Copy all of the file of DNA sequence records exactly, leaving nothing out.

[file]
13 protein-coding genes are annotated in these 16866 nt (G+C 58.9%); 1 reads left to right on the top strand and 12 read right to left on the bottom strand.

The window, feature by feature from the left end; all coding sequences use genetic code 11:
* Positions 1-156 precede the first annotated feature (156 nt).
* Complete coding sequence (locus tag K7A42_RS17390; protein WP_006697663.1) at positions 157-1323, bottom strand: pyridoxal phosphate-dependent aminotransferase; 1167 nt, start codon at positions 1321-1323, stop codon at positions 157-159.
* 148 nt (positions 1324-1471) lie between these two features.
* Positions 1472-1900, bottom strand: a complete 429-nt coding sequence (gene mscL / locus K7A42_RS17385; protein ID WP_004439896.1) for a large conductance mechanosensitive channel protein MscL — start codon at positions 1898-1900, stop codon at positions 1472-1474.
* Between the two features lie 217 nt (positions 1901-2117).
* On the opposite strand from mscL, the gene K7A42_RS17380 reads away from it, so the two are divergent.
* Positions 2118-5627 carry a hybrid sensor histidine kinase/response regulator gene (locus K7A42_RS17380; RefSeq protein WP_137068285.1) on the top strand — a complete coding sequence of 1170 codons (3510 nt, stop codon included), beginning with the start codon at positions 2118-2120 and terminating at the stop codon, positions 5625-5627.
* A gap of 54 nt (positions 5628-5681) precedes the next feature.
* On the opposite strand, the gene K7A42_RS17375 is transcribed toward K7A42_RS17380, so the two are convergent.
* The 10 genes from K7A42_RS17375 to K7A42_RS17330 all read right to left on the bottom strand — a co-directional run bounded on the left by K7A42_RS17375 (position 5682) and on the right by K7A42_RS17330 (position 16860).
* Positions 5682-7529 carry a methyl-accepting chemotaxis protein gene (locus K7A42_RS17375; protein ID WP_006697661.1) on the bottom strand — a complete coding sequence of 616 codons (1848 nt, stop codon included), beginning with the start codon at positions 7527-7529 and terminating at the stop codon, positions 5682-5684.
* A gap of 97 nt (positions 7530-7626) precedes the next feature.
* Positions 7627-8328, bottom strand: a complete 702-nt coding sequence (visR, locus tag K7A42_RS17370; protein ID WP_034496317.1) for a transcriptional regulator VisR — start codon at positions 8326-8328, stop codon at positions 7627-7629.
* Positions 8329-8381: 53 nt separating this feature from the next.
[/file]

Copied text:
13 protein-coding genes are annotated in these 16866 nt (G+C 58.9%); 1 reads left to right on the top strand and 12 read right to left on the bottom strand.

The window, feature by feature from the left end; all coding sequences use genetic code 11:
* Positions 1-156 precede the first annotated feature (156 nt).
* Complete coding sequence (locus tag K7A42_RS17390; protein WP_006697663.1) at positions 157-1323, bottom strand: pyridoxal phosphate-dependent aminotransferase; 1167 nt, start codon at positions 1321-1323, stop codon at positions 157-159.
* 148 nt (positions 1324-1471) lie between these two features.
* Positions 1472-1900, bottom strand: a complete 429-nt coding sequence (gene mscL / locus K7A42_RS17385; protein ID WP_004439896.1) for a large conductance mechanosensitive channel protein MscL — start codon at positions 1898-1900, stop codon at positions 1472-1474.
* Between the two features lie 217 nt (positions 1901-2117).
* On the opposite strand from mscL, the gene K7A42_RS17380 reads away from it, so the two are divergent.
* Positions 2118-5627 carry a hybrid sensor histidine kinase/response regulator gene (locus K7A42_RS17380; RefSeq protein WP_137068285.1) on the top strand — a complete coding sequence of 1170 codons (3510 nt, stop codon included), beginning with the start codon at positions 2118-2120 and terminating at the stop codon, positions 5625-5627.
* A gap of 54 nt (positions 5628-5681) precedes the next feature.
* On the opposite strand, the gene K7A42_RS17375 is transcribed toward K7A42_RS17380, so the two are convergent.
* The 10 genes from K7A42_RS17375 to K7A42_RS17330 all read right to left on the bottom strand — a co-directional run bounded on the left by K7A42_RS17375 (position 5682) and on the right by K7A42_RS17330 (position 16860).
* Positions 5682-7529 carry a methyl-accepting chemotaxis protein gene (locus K7A42_RS17375; protein ID WP_006697661.1) on the bottom strand — a complete coding sequence of 616 codons (1848 nt, stop codon included), beginning with the start codon at positions 7527-7529 and terminating at the stop codon, positions 5682-5684.
* A gap of 97 nt (positions 7530-7626) precedes the next feature.
* Positions 7627-8328, bottom strand: a complete 702-nt coding sequence (visR, locus tag K7A42_RS17370; protein ID WP_034496317.1) for a transcriptional regulator VisR — start codon at positions 8326-8328, stop codon at positions 7627-7629.
* Positions 8329-8381: 53 nt separating this feature from the next.